It’s called Leonidas, and it can neutralize a whole swarm of drones in one go. This new microwave weapon, which seems to come from a science fiction film, developed by the company Epirus Inc., also allows to target a single drone within a group with an impressive precision.
Since the rise of consumer drones, several anti-drone weapons – such as radio frequency jammers or long-range net cannons – have been proposed, but the latter are generally less effective against military drones. Indeed, the latter are often protected against radio interference, either by means of radio systems resistant to interference, or by having the capacity to operate autonomously, without radio link with an operator.
The Leonidas system produced by Epirus, an American start-up, therefore takes a different approach. The device emits a beam of high power microwaves which overloads the drone’s electronics and causes it to fall. While existing microwave guns are mostly as large as a shipping container, Leonidas fits in the back of a pickup and can be controlled with great precision.
A success rate of 100% …
” Our systems give us the ability to widen or narrow the beam in any direction to neutralize enemy targets, and nothing else Says Leigh Madden, CEO of Epirus. The company is also working on a smaller version of the weapon, which could be carried by operators on the ground.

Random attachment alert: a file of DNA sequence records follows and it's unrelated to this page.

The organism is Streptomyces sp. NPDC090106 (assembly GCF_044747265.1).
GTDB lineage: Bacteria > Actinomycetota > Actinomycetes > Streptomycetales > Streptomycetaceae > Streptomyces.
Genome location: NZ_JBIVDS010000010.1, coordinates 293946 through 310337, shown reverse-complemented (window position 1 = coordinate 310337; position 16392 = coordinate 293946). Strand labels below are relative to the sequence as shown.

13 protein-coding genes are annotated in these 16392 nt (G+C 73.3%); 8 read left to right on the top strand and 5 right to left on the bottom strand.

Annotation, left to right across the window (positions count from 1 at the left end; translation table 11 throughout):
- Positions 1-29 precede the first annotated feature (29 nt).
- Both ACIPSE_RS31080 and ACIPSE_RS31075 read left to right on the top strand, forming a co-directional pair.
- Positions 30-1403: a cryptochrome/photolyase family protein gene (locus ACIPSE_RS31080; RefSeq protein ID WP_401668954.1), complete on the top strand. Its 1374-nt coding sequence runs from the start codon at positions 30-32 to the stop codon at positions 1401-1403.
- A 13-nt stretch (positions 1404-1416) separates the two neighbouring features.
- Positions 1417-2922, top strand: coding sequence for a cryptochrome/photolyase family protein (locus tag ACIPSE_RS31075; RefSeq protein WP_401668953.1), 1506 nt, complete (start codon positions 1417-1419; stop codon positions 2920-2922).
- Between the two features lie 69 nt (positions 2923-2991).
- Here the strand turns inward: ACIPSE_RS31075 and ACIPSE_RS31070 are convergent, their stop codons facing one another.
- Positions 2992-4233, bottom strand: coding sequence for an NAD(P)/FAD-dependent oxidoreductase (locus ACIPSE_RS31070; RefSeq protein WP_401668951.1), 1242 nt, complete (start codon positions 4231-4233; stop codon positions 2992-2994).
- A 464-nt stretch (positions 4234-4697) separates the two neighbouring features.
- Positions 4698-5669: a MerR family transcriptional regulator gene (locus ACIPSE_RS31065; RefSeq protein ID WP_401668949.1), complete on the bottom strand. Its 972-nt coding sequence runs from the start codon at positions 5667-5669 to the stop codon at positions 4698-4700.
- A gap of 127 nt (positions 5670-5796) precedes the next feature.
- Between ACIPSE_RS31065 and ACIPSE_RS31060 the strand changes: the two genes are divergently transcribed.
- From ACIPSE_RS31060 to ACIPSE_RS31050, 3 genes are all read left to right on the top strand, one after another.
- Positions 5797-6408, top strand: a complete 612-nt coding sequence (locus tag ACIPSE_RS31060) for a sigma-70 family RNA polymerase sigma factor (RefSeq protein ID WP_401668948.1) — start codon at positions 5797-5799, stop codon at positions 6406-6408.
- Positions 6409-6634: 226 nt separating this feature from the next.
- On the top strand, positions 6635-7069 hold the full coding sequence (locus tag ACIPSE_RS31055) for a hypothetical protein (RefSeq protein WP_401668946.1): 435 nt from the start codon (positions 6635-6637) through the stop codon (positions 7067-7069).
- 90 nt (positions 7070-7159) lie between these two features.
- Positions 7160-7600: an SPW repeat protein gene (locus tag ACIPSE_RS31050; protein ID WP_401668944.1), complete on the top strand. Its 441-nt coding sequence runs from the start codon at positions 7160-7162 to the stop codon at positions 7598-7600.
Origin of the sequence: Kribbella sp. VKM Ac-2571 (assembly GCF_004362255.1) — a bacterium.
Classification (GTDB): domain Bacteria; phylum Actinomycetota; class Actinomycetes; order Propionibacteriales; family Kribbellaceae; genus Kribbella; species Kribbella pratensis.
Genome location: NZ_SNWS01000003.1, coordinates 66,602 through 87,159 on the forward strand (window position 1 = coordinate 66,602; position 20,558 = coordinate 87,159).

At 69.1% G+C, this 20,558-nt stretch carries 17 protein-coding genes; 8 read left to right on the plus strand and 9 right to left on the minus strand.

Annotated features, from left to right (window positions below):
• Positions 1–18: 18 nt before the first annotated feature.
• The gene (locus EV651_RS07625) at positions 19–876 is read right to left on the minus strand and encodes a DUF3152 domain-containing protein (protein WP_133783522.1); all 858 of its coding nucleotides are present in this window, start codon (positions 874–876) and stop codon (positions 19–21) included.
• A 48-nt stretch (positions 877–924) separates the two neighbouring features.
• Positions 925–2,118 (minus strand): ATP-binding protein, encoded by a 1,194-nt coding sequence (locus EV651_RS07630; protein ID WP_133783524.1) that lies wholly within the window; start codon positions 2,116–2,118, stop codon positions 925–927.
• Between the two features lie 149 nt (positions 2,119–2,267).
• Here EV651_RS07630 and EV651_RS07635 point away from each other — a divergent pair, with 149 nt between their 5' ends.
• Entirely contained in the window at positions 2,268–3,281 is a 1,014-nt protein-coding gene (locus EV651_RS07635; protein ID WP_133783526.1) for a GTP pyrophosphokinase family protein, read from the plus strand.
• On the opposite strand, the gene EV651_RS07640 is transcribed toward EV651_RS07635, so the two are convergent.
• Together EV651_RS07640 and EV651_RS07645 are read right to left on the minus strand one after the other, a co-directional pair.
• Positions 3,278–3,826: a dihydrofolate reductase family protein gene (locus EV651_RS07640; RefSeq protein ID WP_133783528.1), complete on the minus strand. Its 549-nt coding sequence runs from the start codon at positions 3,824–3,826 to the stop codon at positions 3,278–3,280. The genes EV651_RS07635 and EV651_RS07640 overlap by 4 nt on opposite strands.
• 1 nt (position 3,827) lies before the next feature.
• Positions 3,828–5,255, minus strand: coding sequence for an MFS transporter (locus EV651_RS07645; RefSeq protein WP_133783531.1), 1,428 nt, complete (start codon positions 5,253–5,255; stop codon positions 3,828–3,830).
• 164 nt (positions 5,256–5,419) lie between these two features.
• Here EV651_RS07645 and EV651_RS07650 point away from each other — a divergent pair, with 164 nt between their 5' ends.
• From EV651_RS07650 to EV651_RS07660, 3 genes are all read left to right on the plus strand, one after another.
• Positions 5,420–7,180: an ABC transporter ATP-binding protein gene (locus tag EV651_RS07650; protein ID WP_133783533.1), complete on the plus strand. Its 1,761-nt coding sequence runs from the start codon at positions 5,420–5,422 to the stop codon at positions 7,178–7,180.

In a demonstration for a US government client in February 2021, Leonidas shot down 66 out of 66 targets (drones) – 100% success. In some tests it shot down several drones at once, and in others it targeted one while leaving adjacent drones intact, demonstrating unexpected precision for such a system.
Leonidas is based on an array of solid state emitters composed of gallium nitride. Used initially for military radars and more recently in 5G communication systems, these transmitters are more compact than traditional radar devices and can be individually controlled to direct the microwave beam with great precision.
Justin Bronk, of the RUSI defense think tank in London, notes that while microwaves may be more acceptable than guns or missiles in defending populated areas, great precision is needed. ” In urban areas there is a risk of damaging the electrical infrastructure or burning out people’s electronic devices. », He explains.
This technology promises to protect military and civilian infrastructure, such as airports and stadiums. It could help counter massive drone attacks, such as the one that shut down the Abqaiq oil processing facility in Saudi Arabia in 2019. Many countries, including China, Russia, the United States and the United Kingdom, are developing drones capable of attacking in swarms with the aim of overwhelming existing defenses with their numbers. High power microwaves could therefore offer the best protection against this type of attack.